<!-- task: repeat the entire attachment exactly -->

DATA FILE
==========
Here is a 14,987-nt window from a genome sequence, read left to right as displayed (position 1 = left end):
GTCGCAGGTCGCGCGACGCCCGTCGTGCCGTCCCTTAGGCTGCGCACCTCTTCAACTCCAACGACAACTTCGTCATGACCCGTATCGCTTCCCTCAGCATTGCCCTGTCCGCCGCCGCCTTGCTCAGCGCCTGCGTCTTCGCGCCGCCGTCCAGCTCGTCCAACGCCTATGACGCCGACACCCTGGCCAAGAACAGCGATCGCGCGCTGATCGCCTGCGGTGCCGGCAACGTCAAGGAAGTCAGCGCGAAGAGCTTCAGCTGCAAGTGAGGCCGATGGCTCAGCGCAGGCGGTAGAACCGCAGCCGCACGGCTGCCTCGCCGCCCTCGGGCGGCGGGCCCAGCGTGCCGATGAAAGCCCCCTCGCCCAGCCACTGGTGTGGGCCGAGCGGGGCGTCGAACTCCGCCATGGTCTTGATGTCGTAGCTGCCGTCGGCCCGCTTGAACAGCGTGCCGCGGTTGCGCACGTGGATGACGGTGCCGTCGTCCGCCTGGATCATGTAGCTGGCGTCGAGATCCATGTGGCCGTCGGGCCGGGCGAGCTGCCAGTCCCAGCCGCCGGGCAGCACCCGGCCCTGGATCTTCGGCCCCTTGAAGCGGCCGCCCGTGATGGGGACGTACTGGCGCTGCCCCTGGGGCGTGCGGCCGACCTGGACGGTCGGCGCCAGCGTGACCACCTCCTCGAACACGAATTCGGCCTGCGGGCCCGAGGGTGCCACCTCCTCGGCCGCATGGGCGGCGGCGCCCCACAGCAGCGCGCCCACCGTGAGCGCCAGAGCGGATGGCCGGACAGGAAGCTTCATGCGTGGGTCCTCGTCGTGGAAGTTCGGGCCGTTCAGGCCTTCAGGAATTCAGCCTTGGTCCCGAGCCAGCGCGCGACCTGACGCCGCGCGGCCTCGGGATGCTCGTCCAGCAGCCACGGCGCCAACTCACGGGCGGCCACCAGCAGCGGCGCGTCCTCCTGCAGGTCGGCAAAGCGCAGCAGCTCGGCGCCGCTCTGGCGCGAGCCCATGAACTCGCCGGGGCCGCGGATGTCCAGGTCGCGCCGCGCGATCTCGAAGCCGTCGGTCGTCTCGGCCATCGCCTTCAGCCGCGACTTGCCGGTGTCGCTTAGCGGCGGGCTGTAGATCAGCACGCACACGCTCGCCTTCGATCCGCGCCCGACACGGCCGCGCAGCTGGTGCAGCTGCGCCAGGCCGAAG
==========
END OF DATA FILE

Here is a 14,987-nt window from a genome sequence, read left to right as displayed (position 1 = left end):
GTCGCAGGTCGCGCGACGCCCGTCGTGCCGTCCCTTAGGCTGCGCACCTCTTCAACTCCAACGACAACTTCGTCATGACCCGTATCGCTTCCCTCAGCATTGCCCTGTCCGCCGCCGCCTTGCTCAGCGCCTGCGTCTTCGCGCCGCCGTCCAGCTCGTCCAACGCCTATGACGCCGACACCCTGGCCAAGAACAGCGATCGCGCGCTGATCGCCTGCGGTGCCGGCAACGTCAAGGAAGTCAGCGCGAAGAGCTTCAGCTGCAAGTGAGGCCGATGGCTCAGCGCAGGCGGTAGAACCGCAGCCGCACGGCTGCCTCGCCGCCCTCGGGCGGCGGGCCCAGCGTGCCGATGAAAGCCCCCTCGCCCAGCCACTGGTGTGGGCCGAGCGGGGCGTCGAACTCCGCCATGGTCTTGATGTCGTAGCTGCCGTCGGCCCGCTTGAACAGCGTGCCGCGGTTGCGCACGTGGATGACGGTGCCGTCGTCCGCCTGGATCATGTAGCTGGCGTCGAGATCCATGTGGCCGTCGGGCCGGGCGAGCTGCCAGTCCCAGCCGCCGGGCAGCACCCGGCCCTGGATCTTCGGCCCCTTGAAGCGGCCGCCCGTGATGGGGACGTACTGGCGCTGCCCCTGGGGCGTGCGGCCGACCTGGACGGTCGGCGCCAGCGTGACCACCTCCTCGAACACGAATTCGGCCTGCGGGCCCGAGGGTGCCACCTCCTCGGCCGCATGGGCGGCGGCGCCCCACAGCAGCGCGCCCACCGTGAGCGCCAGAGCGGATGGCCGGACAGGAAGCTTCATGCGTGGGTCCTCGTCGTGGAAGTTCGGGCCGTTCAGGCCTTCAGGAATTCAGCCTTGGTCCCGAGCCAGCGCGCGACCTGACGCCGCGCGGCCTCGGGATGCTCGTCCAGCAGCCACGGCGCCAACTCACGGGCGGCCACCAGCAGCGGCGCGTCCTCCTGCAGGTCGGCAAAGCGCAGCAGCTCGGCGCCGCTCTGGCGCGAGCCCATGAACTCGCCGGGGCCGCGGATGTCCAGGTCGCGCCGCGCGATCTCGAAGCCGTCGGTCGTCTCGGCCATCGCCTTCAGCCGCGACTTGCCGGTGTCGCTTAGCGGCGGGCTGTAGATCAGCACGCACACGCTCGCCTTCGATCCGCGCCCGACACGGCCGCGCAGCTGGTGCAGCTGCGCCAGGCCGAAG